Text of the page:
Officials: CO shoots just-released inmate after attack
The just-released inmate attacked the CO in a parking lot near the prison during an attempt to take his vehicle
By Patricia Madej and Samantha Melamed
PHILADELPHIA — A correctional officer shot a just-released inmate outside a prison in Holmesburg late Friday after an alleged carjacking attempt, according to the Philadelphia Department of Prisons.
Around 11 p.m., shortly after leaving the Curran-Fromhold Correctional Facility, Jamal Bennett, 26, allegedly attacked the officer, Michael Maratea, 66, in a parking lot near the prison during an attempt to take his vehicle, said Shawn Hawes, a spokeswoman for the PDP.
Maratea, who was just off work, fired a personal weapon, hitting Bennett in the chest, according to the release. He was transported to Jefferson Torresdale Hospital in critical condition. The officer was taken there, too, and was reported in stable condition; he was released with “bumps and bruises” Friday, according to Lorenzo North, president of Local 159, the chapter of AFSCME District Council 33 that represents correctional officers.
To North, the incident was a symptom of direly inadequate security on the grounds of the city’s jails, where visitors, support staff, and guards all share the same parking areas.
“For at least two years, I’ve been asking for a separate parking lot,” North said. “The correctional officers have a job to do, but receive no help from the management to go home the way they came to work.”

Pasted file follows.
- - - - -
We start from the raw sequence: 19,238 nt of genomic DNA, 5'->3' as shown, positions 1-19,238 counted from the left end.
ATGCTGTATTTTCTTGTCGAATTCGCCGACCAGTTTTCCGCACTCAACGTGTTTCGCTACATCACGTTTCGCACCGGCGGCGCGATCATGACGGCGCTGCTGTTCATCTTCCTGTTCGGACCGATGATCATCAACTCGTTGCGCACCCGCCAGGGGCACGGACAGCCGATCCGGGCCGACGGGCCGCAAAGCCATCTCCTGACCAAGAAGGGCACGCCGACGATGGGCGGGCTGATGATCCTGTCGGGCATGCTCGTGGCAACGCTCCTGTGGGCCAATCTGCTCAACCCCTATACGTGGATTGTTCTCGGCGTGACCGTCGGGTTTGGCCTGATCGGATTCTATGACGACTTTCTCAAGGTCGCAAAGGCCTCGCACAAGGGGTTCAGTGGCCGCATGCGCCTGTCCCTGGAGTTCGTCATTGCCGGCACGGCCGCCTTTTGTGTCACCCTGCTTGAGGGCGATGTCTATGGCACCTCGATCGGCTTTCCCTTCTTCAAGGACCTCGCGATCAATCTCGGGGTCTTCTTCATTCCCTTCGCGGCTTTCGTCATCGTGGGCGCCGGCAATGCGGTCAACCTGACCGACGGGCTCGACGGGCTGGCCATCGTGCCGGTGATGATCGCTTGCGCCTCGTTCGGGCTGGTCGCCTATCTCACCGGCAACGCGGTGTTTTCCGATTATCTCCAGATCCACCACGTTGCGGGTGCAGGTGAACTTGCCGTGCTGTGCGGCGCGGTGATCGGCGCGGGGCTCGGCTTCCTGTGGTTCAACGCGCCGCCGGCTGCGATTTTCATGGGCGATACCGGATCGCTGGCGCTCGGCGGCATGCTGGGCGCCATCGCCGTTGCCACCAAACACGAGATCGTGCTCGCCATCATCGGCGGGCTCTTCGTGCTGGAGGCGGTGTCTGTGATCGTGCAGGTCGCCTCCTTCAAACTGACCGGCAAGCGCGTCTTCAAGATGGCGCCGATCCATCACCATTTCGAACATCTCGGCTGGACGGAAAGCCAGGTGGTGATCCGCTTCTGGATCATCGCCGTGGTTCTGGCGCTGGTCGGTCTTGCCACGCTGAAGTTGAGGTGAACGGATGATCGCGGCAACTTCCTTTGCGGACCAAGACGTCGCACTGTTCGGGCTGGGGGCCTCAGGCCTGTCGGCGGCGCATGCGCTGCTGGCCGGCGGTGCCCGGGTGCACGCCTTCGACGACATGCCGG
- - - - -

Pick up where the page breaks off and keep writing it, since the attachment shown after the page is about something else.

He said union members also wanted to see more security in place during shift changes in the parking lots and on prison grounds, and floated the idea of a secure transport that would deliver released inmates to the bus stop rather than letting them out the front door.
“This is a wake-up call,” he said. “If Mr. Maratea wouldn’t have had a gun, what would’ve happened to him?”
Hawes said plans for a secure, staff-only parking structure on the grounds have been in the works for quite a while.
“It’s a part of capital projects that are under consideration right now. It’s something we’re working on and hopefully we’ll be able to accomplish,” she said.
She said that officers regularly patrol the grounds on bike and in cars, but that the PDP will reevaluate the effectiveness of those patrols.
“We’re willing to examine anywhere there’s holes in security,” she said. But, she added, “considering inmates are released 24 hours a day, once the court order is done or bail is paid, it’s just not that easy to monitor inmates.”
Bennett was being held at the prison on charges of violating probation for weapons offenses prior to his release Friday night, prisons officials said. He has been incarcerated seven times since 2011, the release said.
Maratea has been employed by the PDP since 1991.